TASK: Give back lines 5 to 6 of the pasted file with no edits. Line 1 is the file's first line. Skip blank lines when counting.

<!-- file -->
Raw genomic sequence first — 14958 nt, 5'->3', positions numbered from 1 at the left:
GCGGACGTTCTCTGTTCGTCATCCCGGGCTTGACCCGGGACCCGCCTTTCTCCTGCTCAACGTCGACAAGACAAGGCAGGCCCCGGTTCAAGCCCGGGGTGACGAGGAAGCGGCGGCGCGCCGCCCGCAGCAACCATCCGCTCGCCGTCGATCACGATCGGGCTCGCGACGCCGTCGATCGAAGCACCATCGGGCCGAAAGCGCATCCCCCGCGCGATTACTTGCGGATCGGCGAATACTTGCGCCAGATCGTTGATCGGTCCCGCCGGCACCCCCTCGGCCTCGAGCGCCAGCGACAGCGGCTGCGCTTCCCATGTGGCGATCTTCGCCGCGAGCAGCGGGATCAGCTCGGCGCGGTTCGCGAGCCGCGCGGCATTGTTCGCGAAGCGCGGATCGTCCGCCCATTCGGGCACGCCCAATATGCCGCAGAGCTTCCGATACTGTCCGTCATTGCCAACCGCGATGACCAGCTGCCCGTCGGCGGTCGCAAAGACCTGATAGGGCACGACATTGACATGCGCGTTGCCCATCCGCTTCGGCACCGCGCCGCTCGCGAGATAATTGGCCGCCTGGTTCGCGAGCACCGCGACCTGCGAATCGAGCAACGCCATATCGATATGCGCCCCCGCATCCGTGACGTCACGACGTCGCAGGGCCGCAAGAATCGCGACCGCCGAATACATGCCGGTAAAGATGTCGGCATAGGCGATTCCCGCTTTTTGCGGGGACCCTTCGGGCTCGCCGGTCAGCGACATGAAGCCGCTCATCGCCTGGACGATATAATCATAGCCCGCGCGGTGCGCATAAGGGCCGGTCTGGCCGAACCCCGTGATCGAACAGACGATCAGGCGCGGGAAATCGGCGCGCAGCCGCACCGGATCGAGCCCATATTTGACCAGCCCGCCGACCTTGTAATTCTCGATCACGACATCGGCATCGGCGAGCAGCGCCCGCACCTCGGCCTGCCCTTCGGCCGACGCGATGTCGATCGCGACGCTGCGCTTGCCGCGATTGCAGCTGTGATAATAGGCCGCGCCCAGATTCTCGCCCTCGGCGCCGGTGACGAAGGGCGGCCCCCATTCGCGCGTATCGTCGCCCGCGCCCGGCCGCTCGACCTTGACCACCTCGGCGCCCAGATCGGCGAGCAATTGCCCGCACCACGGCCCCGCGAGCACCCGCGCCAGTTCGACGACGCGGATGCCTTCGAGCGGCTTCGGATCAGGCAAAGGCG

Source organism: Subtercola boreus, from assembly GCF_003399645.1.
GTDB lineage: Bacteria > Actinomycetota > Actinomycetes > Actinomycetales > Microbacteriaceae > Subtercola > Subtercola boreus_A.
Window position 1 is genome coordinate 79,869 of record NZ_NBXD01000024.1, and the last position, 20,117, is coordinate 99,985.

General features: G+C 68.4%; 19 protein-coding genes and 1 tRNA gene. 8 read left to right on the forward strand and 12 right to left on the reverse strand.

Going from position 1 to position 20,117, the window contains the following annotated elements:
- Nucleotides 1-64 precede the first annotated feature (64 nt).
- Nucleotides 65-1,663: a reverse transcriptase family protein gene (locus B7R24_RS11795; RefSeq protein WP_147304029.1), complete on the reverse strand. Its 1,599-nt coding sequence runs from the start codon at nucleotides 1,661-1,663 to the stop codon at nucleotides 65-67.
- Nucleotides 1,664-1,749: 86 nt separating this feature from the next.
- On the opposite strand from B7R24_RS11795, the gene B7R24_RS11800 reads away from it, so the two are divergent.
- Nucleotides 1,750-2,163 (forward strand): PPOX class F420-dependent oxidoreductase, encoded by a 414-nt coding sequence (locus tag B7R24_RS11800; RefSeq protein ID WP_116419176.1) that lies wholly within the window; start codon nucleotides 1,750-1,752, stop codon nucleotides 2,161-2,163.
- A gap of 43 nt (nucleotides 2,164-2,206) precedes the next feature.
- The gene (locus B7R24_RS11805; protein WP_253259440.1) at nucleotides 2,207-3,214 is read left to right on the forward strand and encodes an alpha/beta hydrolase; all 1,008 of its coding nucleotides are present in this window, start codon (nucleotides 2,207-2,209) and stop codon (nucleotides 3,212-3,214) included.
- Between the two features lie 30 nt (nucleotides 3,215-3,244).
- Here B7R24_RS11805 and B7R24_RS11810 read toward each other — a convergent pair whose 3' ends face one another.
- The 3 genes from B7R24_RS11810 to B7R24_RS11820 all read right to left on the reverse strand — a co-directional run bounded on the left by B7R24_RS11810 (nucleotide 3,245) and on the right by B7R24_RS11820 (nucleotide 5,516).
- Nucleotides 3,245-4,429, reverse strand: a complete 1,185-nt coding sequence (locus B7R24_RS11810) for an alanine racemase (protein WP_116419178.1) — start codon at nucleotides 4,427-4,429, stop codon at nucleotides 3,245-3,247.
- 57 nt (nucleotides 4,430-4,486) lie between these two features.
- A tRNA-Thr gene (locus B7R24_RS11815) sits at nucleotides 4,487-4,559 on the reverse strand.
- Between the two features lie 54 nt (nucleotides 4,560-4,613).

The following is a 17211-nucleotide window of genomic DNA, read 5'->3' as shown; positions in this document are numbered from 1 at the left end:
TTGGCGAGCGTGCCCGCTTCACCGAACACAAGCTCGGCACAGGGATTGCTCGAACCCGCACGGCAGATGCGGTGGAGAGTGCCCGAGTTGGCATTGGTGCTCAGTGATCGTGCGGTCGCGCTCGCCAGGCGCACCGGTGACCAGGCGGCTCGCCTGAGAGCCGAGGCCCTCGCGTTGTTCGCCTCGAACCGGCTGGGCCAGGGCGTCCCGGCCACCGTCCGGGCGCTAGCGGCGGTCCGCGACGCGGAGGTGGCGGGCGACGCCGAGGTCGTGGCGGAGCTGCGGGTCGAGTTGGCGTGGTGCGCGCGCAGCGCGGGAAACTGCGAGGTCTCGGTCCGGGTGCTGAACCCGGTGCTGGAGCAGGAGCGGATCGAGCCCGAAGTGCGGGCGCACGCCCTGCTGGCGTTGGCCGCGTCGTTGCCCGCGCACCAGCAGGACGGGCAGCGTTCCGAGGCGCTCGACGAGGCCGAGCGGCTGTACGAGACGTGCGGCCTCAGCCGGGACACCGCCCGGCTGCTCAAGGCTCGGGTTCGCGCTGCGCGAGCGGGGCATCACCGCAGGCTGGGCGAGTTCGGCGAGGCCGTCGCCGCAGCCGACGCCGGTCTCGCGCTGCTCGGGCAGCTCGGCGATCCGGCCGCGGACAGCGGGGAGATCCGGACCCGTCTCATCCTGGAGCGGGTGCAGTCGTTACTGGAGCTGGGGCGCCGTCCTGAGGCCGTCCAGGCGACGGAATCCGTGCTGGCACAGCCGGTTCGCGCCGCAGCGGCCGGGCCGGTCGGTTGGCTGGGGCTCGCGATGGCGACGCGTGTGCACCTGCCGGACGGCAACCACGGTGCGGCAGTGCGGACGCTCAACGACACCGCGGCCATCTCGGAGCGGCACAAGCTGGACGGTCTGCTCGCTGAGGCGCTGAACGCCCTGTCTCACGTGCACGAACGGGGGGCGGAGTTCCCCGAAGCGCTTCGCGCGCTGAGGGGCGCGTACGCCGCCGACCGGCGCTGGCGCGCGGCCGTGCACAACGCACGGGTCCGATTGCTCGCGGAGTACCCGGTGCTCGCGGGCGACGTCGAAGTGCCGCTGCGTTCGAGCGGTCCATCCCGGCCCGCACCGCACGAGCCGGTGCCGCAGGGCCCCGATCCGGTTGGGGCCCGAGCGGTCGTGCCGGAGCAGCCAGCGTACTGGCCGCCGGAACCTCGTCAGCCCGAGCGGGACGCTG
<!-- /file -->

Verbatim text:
Window position 1 is genome coordinate 79,869 of record NZ_NBXD01000024.1, and the last position, 20,117, is coordinate 99,985.

General features: G+C 68.4%; 19 protein-coding genes and 1 tRNA gene. 8 read left to right on the forward strand and 12 right to left on the reverse strand.